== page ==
Ease of installation
More than one engineer said hub & spigot was easier to install because the making of joints is simply the shoving of a spigot into a gasket in the hub. Whatís more, no-hub couplings require a torque wrench to tighten the clamps, so there are chances for a faulty installation and perhaps a leak. But the hub & spigot isnít fool-proof either. If the spigot isnít seated far enough into the hub of the pipe or fitting, it too may leak or come apart if deflected, or pulled apart laterally or separate from internal effluent pressure.
Outwardly a spigot may appear to be well inside the hub, but thereís no marking on the spigot indicating that itís inserted all the way. Thereís no way to tell if the spigot end is seated properly. Improper installation of hubless couplings, on the other hand, may be easier to determine. They distort if tightened down on pipe that isnít seated to the center stop, for thereís no pipe beneath the clamp to seal against, and the effect is obvious to the installer and inspector. Also no-hub fittings have a cast-in-place gasket positioning lug that indicates the spigot of the fitting is fully seated inside the coupling.
No-hub couplings manufactured to U.S. standards require a pre-set torque wrench; there arenít screwdriver slots. Hub & spigot installations, however, are performed using all manner of tools and devices: hammers and boards, lead pipe, chain pulling tools, "spud bars," and "come-alongs." This leads to inconsistent pipe-in-hub seatings. To compound the chance of a hub & spigot joint coming apart, a lubricant typically is used to ease spigot installation. Until that lubricant dries, or washes away, it actually can assist an improperly seated joint in coming apart as the contractor manipulates pipe or fittings downstream, disturbing joints already installed upstream.
Regardless of the system specified, major plumbing codes require a hydrostatic pressure test on dwv system, witnessed and signed off by a plumbing official, to ensure that all failures have been repaired prior to covering it. This along with industry data on corrosion and joint integrity should mitigate professionalsí personal biases and preferences for or against no-hub or hub & spigot concerning safety and reliability.
Misunderstandings on overall costs
Many of the plumbing professionals interviewed said they believed hub & spigot was faster to install than hubless, resulting in lower labor costs and a general competitive advantage. While there are occasions where hub & spigot is faster to install (e.g. long, straight runs), other factors could swing the cost advantage to no-hub. Take, for example, the cost of waste. Some engineers said as much as 35% of hub & spigot material is discarded as hub ends are cut off to fit the layout.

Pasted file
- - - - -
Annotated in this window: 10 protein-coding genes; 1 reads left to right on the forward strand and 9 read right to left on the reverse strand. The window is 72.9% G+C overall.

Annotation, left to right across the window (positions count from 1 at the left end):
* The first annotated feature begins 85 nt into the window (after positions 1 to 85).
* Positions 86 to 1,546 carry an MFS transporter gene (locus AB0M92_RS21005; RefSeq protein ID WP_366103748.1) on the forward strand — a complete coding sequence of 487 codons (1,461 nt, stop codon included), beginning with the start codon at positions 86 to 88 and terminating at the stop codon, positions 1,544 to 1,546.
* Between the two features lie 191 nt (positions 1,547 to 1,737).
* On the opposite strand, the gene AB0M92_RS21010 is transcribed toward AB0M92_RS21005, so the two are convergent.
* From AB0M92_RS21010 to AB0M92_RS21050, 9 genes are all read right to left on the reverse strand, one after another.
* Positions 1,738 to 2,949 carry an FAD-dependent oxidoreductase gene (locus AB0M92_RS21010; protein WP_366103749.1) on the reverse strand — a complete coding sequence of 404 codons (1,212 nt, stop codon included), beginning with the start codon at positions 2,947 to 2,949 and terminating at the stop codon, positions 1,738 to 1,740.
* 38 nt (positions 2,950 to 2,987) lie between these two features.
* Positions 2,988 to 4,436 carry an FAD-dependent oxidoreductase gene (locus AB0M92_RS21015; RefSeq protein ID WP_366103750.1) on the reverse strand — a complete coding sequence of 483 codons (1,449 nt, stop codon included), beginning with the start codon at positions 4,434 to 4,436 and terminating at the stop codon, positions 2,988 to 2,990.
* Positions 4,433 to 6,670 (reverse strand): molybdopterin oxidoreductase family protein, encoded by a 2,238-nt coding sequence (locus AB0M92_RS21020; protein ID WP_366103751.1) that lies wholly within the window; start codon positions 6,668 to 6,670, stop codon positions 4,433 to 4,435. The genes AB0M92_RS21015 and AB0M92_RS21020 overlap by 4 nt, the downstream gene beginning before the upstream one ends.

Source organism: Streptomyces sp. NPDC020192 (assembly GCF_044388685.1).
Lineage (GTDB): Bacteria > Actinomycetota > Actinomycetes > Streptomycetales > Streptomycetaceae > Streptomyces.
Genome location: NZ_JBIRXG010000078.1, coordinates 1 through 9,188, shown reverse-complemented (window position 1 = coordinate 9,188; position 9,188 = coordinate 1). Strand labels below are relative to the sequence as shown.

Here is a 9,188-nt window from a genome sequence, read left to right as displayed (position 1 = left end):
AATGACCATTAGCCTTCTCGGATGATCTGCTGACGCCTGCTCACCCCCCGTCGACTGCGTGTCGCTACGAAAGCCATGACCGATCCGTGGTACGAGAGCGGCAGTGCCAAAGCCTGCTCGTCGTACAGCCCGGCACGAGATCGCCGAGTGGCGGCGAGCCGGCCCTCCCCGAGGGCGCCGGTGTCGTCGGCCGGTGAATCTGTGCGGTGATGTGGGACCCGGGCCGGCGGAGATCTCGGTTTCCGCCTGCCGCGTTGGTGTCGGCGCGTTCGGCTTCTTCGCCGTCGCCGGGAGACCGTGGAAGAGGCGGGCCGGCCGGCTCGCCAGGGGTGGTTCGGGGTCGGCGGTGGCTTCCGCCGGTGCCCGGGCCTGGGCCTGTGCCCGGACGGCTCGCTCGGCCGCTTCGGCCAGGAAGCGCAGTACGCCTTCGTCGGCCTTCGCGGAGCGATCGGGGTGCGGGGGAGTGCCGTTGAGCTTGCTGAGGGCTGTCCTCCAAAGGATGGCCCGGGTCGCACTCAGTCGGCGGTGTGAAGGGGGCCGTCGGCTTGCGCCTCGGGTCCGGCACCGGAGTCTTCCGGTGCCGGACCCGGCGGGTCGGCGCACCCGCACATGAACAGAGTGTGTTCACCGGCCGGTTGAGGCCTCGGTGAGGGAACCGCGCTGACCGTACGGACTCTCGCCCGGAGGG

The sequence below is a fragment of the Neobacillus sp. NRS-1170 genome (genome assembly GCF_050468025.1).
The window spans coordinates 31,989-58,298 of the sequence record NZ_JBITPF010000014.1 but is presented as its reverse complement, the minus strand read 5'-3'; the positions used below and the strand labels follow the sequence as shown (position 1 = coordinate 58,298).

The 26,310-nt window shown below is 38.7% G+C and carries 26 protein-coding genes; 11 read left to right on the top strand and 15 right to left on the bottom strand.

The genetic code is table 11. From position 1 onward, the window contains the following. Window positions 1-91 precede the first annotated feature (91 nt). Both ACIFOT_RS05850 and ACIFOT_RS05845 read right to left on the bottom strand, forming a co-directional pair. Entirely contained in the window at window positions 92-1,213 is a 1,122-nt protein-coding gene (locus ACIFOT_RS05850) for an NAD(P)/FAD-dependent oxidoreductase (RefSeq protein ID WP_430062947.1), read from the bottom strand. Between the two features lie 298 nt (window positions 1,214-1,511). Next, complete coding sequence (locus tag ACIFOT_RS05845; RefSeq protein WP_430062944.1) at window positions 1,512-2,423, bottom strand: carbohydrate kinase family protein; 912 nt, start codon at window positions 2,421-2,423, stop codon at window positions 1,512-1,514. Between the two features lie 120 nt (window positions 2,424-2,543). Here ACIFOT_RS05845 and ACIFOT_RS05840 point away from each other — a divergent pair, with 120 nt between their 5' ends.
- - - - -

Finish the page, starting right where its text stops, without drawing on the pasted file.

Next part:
With hubless, by contrast, there are no telescoping lengths to consider, and the installer fabricates from different directions without the need for hubs. Whatís more, no-hub pipe scraps are readily usable; sv scraps are not. The result is up to 70% less waste with no-hub, a significant cost savings.
Although prices for hub & spigot and hubless pipe are about equal right now, prices of fittings are far higher for hub & spigot. A recent analysis showed hub & spigot fittings cost an average of 45% more than hubless fittings. A partial offset to the higher cost of hub & spigot fittings, joined with the sv gasket, comes in the form of an added cost for couplings when hubless is used. The amount of added cost depends on the layout and whether standard or heavy-duty couplings are used, and must be considered when comparing costs. Nevertheless, the typical hub & spigot system appears to be from 5% to 20% more costly than an equivalent hubless system when all costs are considered.
Is hub & spigot a proprietary spec?
Recently corporate consolidations have reduced the number of foundries producing hub & spigot materials. At present there are only two manufactures in the U.S. producing sv material, one east of the Rockies and one west. This has cut the availability of hub & spigot systems to where thereís in a de facto proprietary specification. Some engineers reported job delays due to persistent backordering of certain sv and long lead times for shipping orders of hub & spigot complete.
Many engineers expressed concern that hub & spigotís de facto proprietary status may trigger the governmental requirement that more than one vendor be offered in publicly-funded projects. Thereís no way at present to satisfy the "or equal" clause in many government bids. Many of these same stipulations exist in privately funded work. In addition, the seeming proprietary status of hub & spigot material coupled with low number of domestic producers is generating concern that hub & spigot prices will continue to rise.
Foundries call for changes
Not surprisingly, no-hub system marketers would like to see changes in the way underground soil pipe is specified. Foundries in particular contend that its only fair that hubless systems be recognized as an "equal to " or " or equivalent" system to hub & spigot. This minor change, they argue, would go far in making material more available, reducing costs, and providing needed competition to the hub & spigot marketers. Some no-hub foundries are adding product to be more competitive with the hub & spigot producers. One intends to produce 12" and 15" hubless components, including heavy-duty bi-directionally corrugated couplings with high-torque clamps for extra performance.
Good engineering or bad news?
Regardless of personal preferences or historical bias in other regions, hubless soil pipe systems have been used below ground for decades in the Far West with no apparent major problems. Industry data and field experience show that concerns about corrosion, joint integrity, ease of installation and overall costs can be safely minimized. No-hub producers appear to have improved their products to withstand corrosive and seismic environments.
But specifiers will have to satisfy themselves that no-hub can truly do the job before the no-hub industryís request that "or equivalent" clauses embrace hubless systems is answered. Still, the success of western professionals with hubless ought to give skeptics pause. At least itís worth thinking about no-hub in a different light.


[Back to Top]